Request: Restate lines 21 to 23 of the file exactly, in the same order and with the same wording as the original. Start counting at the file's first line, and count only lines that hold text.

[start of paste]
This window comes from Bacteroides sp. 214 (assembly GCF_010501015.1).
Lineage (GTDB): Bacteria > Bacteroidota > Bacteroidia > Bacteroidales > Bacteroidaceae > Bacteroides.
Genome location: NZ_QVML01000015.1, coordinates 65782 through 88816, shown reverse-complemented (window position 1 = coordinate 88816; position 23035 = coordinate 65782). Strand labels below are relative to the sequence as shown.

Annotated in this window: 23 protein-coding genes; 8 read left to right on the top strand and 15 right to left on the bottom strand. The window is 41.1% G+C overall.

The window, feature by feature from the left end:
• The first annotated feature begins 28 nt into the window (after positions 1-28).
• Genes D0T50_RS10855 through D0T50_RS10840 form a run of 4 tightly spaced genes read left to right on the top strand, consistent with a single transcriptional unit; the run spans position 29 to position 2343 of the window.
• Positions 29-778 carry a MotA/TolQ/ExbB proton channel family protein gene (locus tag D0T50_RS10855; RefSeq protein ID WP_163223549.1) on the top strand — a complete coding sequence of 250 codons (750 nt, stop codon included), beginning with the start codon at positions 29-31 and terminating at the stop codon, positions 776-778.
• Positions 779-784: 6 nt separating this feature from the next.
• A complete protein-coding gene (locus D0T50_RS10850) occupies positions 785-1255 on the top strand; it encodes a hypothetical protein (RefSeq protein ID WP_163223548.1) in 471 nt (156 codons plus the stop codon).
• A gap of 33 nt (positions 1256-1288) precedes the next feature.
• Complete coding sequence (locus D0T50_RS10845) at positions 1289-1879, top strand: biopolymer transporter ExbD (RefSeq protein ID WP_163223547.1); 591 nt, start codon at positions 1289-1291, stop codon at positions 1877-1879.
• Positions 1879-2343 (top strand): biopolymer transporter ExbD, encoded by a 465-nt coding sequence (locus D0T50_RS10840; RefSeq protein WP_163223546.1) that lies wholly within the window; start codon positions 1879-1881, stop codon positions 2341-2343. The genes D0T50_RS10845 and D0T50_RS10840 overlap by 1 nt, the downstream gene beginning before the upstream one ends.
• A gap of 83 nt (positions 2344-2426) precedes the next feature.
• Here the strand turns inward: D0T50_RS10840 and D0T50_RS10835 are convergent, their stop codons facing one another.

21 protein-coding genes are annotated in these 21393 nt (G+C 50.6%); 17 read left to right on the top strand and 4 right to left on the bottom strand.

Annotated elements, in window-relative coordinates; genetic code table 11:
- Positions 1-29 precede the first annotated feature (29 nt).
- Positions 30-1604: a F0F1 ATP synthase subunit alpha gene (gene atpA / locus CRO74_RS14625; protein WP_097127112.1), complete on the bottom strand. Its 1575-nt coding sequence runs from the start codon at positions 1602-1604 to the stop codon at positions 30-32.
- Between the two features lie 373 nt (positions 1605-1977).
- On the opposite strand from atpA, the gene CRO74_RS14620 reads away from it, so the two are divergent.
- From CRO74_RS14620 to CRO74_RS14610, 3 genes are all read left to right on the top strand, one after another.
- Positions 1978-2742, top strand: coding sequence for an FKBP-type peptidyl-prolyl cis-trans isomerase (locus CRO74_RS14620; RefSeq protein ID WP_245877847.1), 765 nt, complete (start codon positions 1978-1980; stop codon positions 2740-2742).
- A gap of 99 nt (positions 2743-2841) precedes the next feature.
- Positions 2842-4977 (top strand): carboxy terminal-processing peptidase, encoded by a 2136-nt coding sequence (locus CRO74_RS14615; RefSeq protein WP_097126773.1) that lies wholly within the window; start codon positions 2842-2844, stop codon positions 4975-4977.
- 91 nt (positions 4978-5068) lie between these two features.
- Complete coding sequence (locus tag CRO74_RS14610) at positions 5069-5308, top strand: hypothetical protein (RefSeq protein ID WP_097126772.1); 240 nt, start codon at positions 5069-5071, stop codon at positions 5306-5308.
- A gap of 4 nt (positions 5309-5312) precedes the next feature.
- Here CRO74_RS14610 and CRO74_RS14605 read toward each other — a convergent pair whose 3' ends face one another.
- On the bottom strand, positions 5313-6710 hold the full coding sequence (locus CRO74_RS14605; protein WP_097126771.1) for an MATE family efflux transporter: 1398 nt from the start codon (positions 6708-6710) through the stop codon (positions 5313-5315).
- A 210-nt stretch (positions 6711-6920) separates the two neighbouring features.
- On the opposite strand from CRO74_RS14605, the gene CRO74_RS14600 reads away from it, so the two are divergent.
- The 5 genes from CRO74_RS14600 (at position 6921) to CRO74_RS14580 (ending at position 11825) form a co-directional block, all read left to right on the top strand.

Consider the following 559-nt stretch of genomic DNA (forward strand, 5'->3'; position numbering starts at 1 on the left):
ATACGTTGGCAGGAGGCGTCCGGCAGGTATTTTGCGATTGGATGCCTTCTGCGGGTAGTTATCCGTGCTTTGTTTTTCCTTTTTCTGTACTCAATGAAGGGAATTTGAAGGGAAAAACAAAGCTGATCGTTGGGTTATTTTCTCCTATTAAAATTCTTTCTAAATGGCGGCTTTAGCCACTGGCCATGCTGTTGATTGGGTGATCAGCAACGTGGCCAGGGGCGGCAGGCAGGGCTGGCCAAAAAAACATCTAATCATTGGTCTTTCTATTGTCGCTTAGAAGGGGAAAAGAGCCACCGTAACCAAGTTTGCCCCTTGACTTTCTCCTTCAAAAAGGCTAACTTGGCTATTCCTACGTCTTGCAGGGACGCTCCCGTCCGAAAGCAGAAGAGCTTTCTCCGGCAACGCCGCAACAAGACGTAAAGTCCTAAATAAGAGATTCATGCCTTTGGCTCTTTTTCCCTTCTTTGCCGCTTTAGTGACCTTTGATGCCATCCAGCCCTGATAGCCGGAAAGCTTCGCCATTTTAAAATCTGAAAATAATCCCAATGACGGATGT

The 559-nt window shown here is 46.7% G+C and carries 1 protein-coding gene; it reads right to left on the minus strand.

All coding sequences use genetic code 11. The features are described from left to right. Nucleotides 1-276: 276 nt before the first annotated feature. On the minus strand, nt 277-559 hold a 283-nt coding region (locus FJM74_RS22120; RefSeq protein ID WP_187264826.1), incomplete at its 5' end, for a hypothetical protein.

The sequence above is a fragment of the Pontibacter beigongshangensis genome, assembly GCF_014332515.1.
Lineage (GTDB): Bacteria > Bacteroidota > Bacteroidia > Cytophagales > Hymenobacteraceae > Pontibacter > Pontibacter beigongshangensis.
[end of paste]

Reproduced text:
- On the opposite strand from atpA, the gene CRO74_RS14620 reads away from it, so the two are divergent.
- From CRO74_RS14620 to CRO74_RS14610, 3 genes are all read left to right on the top strand, one after another.
- Positions 1978-2742, top strand: coding sequence for an FKBP-type peptidyl-prolyl cis-trans isomerase (locus CRO74_RS14620; RefSeq protein ID WP_245877847.1), 765 nt, complete (start codon positions 1978-1980; stop codon positions 2740-2742).